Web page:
Inverness, Loch Ness, Awesome…ness

Today our hiatus from an urban environment continued. After a brief two-day encounter with Aviemore, we left the quaint bunkhouse to venture to the Isle of Skye. Typically when I travel, I like to move from point A to point B with very few stops. This attitude may speak to my emphasis on efficiency or maybe just the lack of things to see in between cities located in Northern Minnesota (definitely the latter). But this morning we made several stops to enjoy the scenery offered by Inverness, Loch Ness, and Loch Shiel. I will never complain about making several stops to enjoy some of the most picturesque scenery I have seen in my life—snow-capped mountains, rolling green forests, and plenty of lochs (Scottish lakes…stay with me).

It all makes sense now! The Loch Ness monster, the creature that terrifies small children and simple-minded people around the world, is from Loch (Lake) Ness! Apparently the monster is named Nessie. The gift shop is filled with Nessie apparel: Nessie t-shirts, Nessie cards, Nessie hats, and even a section of ugly tweed blazers with elbow patches that are sure to catch the eye of any sociologist.

In class, we often discuss the level of authenticity that tourist attractions offer. A gift shop filled with Nessie offers one experience, while the scenery outside offers a completely different perspective. Humans have definitely affected nature in many ways, but much of what we see outdoors is just that, nature. We don’t critique it; we don’t question it; we just appreciate the ability to experience it. A stark contrast from what we’re accustomed to in urban areas.

We stopped at a café for lunch near the Donan Castle, the most photographed castle in Scotland. After an over-priced, mediocre lunch, and several photoshoots with Donan later, we continued our journey. Our afternoon was filled with lots of laughs and stopping to see some of the most beautiful sights. Our day finished with a dinner prepared by everyone (even Hansen): salad with a meatball and vegetable medley pasta dish with garlic toast and a sort of ginger cake and custard for dessert, overseen by our top-notch tour guides, Laura and Craig.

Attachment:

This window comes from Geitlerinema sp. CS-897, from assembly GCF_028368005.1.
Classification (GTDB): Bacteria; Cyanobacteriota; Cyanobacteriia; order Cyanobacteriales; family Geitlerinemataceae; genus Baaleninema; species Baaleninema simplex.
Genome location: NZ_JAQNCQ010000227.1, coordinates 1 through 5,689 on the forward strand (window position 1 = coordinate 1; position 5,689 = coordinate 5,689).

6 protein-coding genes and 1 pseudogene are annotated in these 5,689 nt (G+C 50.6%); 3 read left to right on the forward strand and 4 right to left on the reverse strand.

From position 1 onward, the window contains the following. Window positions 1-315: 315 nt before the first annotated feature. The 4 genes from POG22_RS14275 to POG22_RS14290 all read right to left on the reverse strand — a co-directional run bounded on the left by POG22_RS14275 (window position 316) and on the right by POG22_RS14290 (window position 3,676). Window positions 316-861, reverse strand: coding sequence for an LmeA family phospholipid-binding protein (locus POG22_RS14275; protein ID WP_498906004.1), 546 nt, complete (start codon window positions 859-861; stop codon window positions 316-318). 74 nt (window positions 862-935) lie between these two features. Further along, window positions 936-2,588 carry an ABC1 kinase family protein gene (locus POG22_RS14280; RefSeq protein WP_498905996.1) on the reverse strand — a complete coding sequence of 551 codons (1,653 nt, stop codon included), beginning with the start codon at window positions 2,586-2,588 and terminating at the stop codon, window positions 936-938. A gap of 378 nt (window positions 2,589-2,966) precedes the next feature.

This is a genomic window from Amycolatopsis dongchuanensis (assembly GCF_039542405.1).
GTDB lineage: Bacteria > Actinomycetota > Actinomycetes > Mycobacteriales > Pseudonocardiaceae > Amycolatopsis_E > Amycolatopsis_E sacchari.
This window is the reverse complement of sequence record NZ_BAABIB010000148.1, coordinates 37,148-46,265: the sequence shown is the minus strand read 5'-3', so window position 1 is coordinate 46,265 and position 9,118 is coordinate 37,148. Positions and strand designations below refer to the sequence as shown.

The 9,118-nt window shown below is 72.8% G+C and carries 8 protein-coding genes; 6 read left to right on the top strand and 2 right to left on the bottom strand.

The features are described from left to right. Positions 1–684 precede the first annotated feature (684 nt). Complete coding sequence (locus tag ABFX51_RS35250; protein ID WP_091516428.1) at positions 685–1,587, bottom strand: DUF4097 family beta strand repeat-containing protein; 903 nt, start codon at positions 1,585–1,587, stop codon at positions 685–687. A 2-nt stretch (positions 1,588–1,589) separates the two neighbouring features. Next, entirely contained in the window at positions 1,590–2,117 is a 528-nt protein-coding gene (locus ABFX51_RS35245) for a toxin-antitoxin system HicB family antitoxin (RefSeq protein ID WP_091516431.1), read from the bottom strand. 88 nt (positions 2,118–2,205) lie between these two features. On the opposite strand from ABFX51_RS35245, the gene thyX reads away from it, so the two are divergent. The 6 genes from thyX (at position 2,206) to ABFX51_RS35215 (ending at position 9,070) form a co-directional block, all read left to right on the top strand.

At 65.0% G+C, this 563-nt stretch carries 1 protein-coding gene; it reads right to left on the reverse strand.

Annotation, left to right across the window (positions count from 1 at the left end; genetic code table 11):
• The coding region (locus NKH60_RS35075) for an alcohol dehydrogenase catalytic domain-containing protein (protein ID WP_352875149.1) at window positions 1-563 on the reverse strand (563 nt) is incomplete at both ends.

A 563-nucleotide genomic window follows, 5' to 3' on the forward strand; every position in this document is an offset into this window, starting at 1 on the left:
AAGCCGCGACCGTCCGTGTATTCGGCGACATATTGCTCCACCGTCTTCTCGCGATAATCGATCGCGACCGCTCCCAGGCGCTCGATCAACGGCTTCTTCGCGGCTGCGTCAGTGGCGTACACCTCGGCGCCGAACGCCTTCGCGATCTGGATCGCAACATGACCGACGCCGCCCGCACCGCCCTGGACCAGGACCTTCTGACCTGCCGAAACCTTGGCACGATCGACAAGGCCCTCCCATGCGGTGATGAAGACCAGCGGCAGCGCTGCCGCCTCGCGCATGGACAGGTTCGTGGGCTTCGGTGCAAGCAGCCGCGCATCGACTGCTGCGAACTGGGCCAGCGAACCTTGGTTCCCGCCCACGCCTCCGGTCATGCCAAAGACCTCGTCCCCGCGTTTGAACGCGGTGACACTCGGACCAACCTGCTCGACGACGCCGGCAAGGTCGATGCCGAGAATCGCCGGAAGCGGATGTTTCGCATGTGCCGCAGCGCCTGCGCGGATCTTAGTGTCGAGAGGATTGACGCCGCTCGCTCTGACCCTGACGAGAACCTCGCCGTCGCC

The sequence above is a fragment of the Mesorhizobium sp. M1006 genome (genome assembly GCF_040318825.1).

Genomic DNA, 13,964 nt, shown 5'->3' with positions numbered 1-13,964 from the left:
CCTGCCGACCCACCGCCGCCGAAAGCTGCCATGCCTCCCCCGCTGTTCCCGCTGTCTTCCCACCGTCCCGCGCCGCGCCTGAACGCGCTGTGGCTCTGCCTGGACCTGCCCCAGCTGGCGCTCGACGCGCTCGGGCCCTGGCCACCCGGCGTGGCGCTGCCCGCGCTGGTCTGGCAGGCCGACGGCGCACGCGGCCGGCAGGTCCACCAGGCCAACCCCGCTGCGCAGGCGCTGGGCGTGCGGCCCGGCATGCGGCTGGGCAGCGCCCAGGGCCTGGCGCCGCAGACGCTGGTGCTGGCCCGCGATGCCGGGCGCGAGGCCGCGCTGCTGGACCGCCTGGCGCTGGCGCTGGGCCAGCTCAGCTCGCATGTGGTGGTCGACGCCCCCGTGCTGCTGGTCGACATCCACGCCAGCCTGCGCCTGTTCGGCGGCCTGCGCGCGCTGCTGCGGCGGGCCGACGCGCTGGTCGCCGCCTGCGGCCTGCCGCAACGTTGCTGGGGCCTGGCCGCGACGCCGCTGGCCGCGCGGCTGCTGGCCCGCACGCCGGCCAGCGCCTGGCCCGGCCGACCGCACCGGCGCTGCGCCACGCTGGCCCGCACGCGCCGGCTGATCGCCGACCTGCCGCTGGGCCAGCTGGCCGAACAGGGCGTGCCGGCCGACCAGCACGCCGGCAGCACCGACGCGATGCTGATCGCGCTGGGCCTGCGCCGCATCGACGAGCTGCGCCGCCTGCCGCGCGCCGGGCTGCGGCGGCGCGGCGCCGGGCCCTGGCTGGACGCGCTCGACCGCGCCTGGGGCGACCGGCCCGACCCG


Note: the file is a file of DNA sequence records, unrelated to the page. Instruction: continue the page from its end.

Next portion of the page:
Prior to this trip, I did not do a lot of research about some of the places we would see. Names like Aviemore and Isle of Skye seem more reminiscent of villages you would find in the Lord of the Rings series rather than tangible destinations I’d be able to experience and explore. Some might think I’m under prepared (which, to be fair, I probably am), but being less knowledgeable about the sights has greatly enhanced my experience. I feel like less of a tourist when I’m surprised by each new breathtaking view and gorgeous mountain range.

I don’t have my guidebook at the ready; I don’t have our itinerary memorized; and I don’t know what tomorrow holds (other than getting to see seals, which I’m really excited about). But experiencing everything on this trip with fresh eyes has made it even more worthwhile, including but not limited to: Andrew’s aversion to nature’s best and brightest, Steph’s Miss North Dakota outlook on life, and Hansen’s constant musings on coffee, bowel movements, NPR, and…well…everything. While the sights are fantastic, it’s the people that make all the difference. Scotland would not be the same without this zany and fantastic group of Cobbers.



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